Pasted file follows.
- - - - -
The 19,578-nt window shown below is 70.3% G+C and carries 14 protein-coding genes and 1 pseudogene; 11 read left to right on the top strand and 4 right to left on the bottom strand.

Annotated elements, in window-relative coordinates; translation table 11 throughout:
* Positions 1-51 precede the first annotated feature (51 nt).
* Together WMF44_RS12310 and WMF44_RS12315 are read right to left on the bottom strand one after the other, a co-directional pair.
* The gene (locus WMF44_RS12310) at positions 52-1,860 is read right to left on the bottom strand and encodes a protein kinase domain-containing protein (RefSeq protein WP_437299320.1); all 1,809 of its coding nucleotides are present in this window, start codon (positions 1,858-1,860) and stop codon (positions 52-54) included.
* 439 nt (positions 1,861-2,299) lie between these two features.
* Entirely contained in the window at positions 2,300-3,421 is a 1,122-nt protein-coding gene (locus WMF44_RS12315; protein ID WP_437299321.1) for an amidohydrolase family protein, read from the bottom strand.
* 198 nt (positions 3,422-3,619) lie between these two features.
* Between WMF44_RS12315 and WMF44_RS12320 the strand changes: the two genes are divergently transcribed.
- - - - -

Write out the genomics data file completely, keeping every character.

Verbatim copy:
The 19,578-nt window shown below is 70.3% G+C and carries 14 protein-coding genes and 1 pseudogene; 11 read left to right on the top strand and 4 right to left on the bottom strand.

Annotated elements, in window-relative coordinates; translation table 11 throughout:
* Positions 1-51 precede the first annotated feature (51 nt).
* Together WMF44_RS12310 and WMF44_RS12315 are read right to left on the bottom strand one after the other, a co-directional pair.
* The gene (locus WMF44_RS12310) at positions 52-1,860 is read right to left on the bottom strand and encodes a protein kinase domain-containing protein (RefSeq protein WP_437299320.1); all 1,809 of its coding nucleotides are present in this window, start codon (positions 1,858-1,860) and stop codon (positions 52-54) included.
* 439 nt (positions 1,861-2,299) lie between these two features.
* Entirely contained in the window at positions 2,300-3,421 is a 1,122-nt protein-coding gene (locus WMF44_RS12315; protein ID WP_437299321.1) for an amidohydrolase family protein, read from the bottom strand.
* 198 nt (positions 3,422-3,619) lie between these two features.
* Between WMF44_RS12315 and WMF44_RS12320 the strand changes: the two genes are divergently transcribed.